By Mridula Mishra, VMware Lead Security Engineer, and Craig Savage, VMware Senior Security Strategist
Malware, phishing, compromised credentials (representing one-third of breaches), outdated and unpatched systems, as well as attacks originating with the supply chain and third-party vendors have redefined the war with cybercriminals. The traditional enterprise approach to such incidents involves threat detection, a reactive model in which IT teams take action after an alert occurs. But with the proliferation of the cloud, remote workers, endless device types and other factors, simply detecting a threat is not enough anymore since, by the time proper measures are taken, it’s often too late.
This is where the new concept of threat hunting comes into play. With threat hunting, incident response teams actively seek potential issues based on activity patterns, intelligence, and even hunches. Once a threat is validated, it is then mitigated via the reactive model (see Figure 1).
Figure 1. Threat hunting methodologies fit seamlessly with the existing security infrastructure
Threats come in all shapes and sizes. So does threat hunting
Unlike traditional approaches, today there are simply too many variables for enterprises to take a one-size-fits-all to security. Threat hunting must be customized for each company’s unique requirements, especially if a multinational enterprise.
That said, there are general recommendations for effective threat hunting. Start by speculating and testing, then map the results on a threat framework. From there, ensure you consistently maintain a holistic perspective and always know the environment(s) your team is managing. And don’t forget to narrow the focus of your efforts as even the best threat hunting programs can fail if spread too thin.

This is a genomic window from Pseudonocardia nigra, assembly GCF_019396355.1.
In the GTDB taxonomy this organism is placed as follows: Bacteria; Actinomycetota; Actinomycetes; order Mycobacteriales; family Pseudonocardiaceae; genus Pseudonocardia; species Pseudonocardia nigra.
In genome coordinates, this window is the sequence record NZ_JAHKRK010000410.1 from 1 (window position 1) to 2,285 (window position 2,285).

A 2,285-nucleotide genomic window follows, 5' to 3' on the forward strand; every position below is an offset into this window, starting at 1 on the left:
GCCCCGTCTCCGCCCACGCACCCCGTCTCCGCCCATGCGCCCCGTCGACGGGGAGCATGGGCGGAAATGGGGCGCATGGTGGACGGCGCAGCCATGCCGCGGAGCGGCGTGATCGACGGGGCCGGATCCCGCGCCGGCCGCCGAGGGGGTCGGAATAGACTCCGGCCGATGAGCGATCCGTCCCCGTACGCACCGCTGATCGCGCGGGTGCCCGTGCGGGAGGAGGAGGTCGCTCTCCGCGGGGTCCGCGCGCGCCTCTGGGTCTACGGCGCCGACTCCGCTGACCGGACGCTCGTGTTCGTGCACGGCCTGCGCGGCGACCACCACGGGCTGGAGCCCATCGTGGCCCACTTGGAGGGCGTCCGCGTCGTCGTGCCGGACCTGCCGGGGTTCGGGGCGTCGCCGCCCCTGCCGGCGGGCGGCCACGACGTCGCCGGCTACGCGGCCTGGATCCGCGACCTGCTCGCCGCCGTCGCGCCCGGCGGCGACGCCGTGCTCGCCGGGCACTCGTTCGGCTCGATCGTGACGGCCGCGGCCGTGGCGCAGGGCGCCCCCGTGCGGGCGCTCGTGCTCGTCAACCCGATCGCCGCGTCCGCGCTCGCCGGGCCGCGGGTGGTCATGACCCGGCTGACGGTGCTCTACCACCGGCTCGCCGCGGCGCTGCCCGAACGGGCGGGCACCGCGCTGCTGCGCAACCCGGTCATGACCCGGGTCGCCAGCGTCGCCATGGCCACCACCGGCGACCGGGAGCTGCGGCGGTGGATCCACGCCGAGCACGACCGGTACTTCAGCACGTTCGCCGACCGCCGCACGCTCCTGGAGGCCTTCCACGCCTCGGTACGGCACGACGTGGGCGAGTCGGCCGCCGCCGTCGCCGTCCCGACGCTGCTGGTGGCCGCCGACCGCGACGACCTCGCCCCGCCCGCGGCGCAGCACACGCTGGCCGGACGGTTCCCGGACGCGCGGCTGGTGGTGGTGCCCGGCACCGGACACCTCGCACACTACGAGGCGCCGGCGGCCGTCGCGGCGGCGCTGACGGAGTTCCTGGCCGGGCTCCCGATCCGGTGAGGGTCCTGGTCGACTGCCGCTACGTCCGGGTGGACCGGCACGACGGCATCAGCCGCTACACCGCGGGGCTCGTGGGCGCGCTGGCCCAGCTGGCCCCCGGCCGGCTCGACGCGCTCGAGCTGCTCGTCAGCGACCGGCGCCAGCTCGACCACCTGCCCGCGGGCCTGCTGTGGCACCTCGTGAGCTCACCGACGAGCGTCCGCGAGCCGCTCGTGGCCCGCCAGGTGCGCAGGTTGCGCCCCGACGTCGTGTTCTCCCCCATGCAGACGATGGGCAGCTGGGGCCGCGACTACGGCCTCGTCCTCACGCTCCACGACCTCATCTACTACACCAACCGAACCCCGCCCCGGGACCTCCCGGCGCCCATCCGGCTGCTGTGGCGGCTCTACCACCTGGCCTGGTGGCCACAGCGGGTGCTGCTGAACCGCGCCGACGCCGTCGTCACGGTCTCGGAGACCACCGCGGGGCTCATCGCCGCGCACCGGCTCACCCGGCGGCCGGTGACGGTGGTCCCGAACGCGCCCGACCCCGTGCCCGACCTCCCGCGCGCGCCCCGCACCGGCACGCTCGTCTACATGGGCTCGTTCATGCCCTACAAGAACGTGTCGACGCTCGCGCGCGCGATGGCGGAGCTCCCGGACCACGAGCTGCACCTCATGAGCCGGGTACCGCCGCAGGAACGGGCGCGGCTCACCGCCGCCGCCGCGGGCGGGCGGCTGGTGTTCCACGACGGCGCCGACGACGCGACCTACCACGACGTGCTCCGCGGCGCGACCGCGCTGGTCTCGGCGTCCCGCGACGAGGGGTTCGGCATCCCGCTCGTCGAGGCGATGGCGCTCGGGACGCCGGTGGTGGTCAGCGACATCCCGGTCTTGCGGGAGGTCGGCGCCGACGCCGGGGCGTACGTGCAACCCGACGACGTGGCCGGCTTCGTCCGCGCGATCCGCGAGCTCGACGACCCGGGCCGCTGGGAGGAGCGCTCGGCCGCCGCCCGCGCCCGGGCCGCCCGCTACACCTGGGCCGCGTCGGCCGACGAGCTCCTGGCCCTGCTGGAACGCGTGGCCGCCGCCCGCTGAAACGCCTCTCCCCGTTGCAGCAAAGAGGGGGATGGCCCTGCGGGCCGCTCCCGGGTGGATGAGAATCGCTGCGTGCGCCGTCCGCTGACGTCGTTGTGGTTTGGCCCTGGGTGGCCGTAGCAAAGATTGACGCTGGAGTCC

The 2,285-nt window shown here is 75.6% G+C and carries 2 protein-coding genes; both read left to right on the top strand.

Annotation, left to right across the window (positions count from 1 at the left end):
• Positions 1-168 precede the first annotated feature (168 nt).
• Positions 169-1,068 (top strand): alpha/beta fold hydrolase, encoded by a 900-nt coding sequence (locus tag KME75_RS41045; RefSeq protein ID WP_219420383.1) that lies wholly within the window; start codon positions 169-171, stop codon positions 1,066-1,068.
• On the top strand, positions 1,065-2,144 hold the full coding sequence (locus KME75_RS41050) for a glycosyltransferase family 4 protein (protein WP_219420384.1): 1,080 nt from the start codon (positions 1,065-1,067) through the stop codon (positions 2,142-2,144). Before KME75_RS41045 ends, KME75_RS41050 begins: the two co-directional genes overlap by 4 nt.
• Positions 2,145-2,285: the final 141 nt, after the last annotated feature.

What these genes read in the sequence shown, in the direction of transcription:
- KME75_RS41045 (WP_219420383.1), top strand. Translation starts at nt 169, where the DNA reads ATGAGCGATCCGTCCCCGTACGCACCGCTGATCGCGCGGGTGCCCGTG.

Where to begin? State your intent—and always make progress
First, keep in mind that threat hunting is a progression, not a single state, which is logical given the ever-changing nature of cyberattacks on the enterprise. There are five main categories of this progression—architecture, passive defense, active defense, intelligence, and offense.
Architecture involves the planning, establishment, and upkeep of every system with security as a core component. Once the requisite architecture is in place, a passive defense is implemented. This requires adding various autonomous and semiautonomous systems for a robust defense and/or insight against threats, without the need for consistent human interaction. Concurrently, an active defense is mounted that consists of analysts monitoring, responding to, and learning from internal network adversaries.
All this data is then collected and converted into information that produces actionable intelligence. The intelligence is employed as an offense via legal countermeasures and other self-defense actions, as well as fed back into the passive and active defense process.
What actually triggers a threat hunt?
As mentioned, every enterprise has unique security needs, although bad actors seldom specialize in limited-scope threat attacks. What that means is hackers know that people are people, and the most tried-and-true methods of breaching security are typically still the best. So, while the technology may change, the targets and approaches are familiar to security personnel.
The list below, while not exhaustive, shows that many triggers have been common threats as long as the internet has existed—and cybercriminals always aim for the low-hanging fruit first (see Figure 2).
Figure 2. Common triggers for a threat hunt
Overall, the biggest threat to implementing effective threat hunting is corporate indifference, especially overcoming a “we’ve always done it this way” attitude. That’s why it’s vital to get buy-in at both the personnel level and with associated management. The next hurdle is to be realistic with potential threats and eliminate any sacred cows (“an attack like that has never happened, so we don’t need to worry”) that could result in the company being blindsided by a bad actor.
The rest flows smoothly as threat hunting easily fits in with the existing security ecosystem and, in fact, only serves to augment it.
Good luck, and happy hunting!
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